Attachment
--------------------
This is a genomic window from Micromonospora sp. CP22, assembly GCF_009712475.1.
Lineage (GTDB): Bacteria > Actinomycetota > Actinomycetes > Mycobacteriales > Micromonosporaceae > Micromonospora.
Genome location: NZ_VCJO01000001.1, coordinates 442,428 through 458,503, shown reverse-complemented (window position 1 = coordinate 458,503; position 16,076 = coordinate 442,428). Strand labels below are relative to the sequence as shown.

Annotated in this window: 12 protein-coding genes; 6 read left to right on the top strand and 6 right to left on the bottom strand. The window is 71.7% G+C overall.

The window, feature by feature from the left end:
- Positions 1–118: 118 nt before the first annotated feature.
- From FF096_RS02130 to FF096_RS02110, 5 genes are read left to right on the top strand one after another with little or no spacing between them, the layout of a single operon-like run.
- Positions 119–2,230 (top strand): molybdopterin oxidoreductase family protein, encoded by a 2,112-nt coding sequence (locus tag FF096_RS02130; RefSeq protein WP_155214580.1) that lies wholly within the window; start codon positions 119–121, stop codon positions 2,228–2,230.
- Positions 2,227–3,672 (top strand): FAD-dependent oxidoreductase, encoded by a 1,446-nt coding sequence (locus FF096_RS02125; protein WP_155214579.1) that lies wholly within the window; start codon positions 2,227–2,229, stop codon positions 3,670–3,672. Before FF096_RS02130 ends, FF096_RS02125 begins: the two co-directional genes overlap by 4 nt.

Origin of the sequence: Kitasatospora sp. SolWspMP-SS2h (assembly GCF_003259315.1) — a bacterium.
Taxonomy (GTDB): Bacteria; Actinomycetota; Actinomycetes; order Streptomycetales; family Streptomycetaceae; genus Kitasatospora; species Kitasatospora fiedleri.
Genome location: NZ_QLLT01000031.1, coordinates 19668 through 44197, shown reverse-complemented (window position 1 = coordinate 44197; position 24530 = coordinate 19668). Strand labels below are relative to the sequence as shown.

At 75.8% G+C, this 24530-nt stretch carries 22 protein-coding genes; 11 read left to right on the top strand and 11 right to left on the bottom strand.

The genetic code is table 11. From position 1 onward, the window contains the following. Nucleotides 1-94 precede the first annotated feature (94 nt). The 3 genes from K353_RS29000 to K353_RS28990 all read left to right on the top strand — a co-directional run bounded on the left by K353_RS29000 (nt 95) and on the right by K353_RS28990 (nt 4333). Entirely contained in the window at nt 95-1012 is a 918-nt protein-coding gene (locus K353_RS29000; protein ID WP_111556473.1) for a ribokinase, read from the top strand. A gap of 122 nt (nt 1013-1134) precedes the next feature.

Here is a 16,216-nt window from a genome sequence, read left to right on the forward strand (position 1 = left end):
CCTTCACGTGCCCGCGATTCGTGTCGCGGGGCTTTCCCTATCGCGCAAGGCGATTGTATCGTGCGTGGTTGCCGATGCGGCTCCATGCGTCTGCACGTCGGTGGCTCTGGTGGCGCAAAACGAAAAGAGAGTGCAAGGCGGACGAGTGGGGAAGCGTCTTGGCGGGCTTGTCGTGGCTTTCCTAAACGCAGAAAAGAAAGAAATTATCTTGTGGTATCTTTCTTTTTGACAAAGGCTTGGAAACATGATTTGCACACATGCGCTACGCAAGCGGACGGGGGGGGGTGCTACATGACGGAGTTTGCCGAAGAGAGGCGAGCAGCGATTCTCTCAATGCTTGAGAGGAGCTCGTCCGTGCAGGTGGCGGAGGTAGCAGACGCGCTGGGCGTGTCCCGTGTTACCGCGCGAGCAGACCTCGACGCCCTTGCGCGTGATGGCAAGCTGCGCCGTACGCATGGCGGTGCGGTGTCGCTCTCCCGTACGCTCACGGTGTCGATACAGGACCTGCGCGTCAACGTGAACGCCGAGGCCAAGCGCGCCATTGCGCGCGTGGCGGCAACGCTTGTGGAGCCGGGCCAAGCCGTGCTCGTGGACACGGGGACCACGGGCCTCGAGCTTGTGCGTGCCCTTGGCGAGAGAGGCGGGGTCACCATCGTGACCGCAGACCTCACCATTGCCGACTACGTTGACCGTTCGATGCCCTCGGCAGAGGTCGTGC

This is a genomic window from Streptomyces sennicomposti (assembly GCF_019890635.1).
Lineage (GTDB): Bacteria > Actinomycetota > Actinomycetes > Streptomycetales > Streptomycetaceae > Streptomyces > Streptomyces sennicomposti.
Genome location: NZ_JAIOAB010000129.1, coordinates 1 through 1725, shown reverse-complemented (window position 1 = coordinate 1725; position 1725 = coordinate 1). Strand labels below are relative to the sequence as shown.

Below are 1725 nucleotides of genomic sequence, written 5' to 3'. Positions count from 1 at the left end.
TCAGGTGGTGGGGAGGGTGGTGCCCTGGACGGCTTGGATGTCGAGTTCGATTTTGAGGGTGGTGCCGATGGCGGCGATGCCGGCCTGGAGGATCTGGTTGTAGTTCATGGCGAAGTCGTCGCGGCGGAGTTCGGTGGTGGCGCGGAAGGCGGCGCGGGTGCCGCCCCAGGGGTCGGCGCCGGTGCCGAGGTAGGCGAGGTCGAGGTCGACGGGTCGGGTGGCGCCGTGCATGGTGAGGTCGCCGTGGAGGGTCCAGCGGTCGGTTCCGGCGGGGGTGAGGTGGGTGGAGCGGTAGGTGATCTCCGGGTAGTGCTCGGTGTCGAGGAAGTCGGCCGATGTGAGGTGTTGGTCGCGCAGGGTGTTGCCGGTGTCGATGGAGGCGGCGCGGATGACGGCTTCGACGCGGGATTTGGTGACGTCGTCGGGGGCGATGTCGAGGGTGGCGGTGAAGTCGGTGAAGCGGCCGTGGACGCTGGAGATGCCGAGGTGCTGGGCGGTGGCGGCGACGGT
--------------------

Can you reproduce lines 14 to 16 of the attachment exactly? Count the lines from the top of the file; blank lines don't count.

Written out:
The genetic code is table 11. From position 1 onward, the window contains the following. Nucleotides 1-94 precede the first annotated feature (94 nt). The 3 genes from K353_RS29000 to K353_RS28990 all read left to right on the top strand — a co-directional run bounded on the left by K353_RS29000 (nt 95) and on the right by K353_RS28990 (nt 4333). Entirely contained in the window at nt 95-1012 is a 918-nt protein-coding gene (locus K353_RS29000; protein ID WP_111556473.1) for a ribokinase, read from the top strand. A gap of 122 nt (nt 1013-1134) precedes the next feature.

Here is a 16,216-nt window from a genome sequence, read left to right on the forward strand (position 1 = left end):
CCTTCACGTGCCCGCGATTCGTGTCGCGGGGCTTTCCCTATCGCGCAAGGCGATTGTATCGTGCGTGGTTGCCGATGCGGCTCCATGCGTCTGCACGTCGGTGGCTCTGGTGGCGCAAAACGAAAAGAGAGTGCAAGGCGGACGAGTGGGGAAGCGTCTTGGCGGGCTTGTCGTGGCTTTCCTAAACGCAGAAAAGAAAGAAATTATCTTGTGGTATCTTTCTTTTTGACAAAGGCTTGGAAACATGATTTGCACACATGCGCTACGCAAGCGGACGGGGGGGGGTGCTACATGACGGAGTTTGCCGAAGAGAGGCGAGCAGCGATTCTCTCAATGCTTGAGAGGAGCTCGTCCGTGCAGGTGGCGGAGGTAGCAGACGCGCTGGGCGTGTCCCGTGTTACCGCGCGAGCAGACCTCGACGCCCTTGCGCGTGATGGCAAGCTGCGCCGTACGCATGGCGGTGCGGTGTCGCTCTCCCGTACGCTCACGGTGTCGATACAGGACCTGCGCGTCAACGTGAACGCCGAGGCCAAGCGCGCCATTGCGCGCGTGGCGGCAACGCTTGTGGAGCCGGGCCAAGCCGTGCTCGTGGACACGGGGACCACGGGCCTCGAGCTTGTGCGTGCCCTTGGCGAGAGAGGCGGGGTCACCATCGTGACCGCAGACCTCACCATTGCCGACTACGTTGACCGTTCGATGCCCTCGGCAGAGGTCGTGC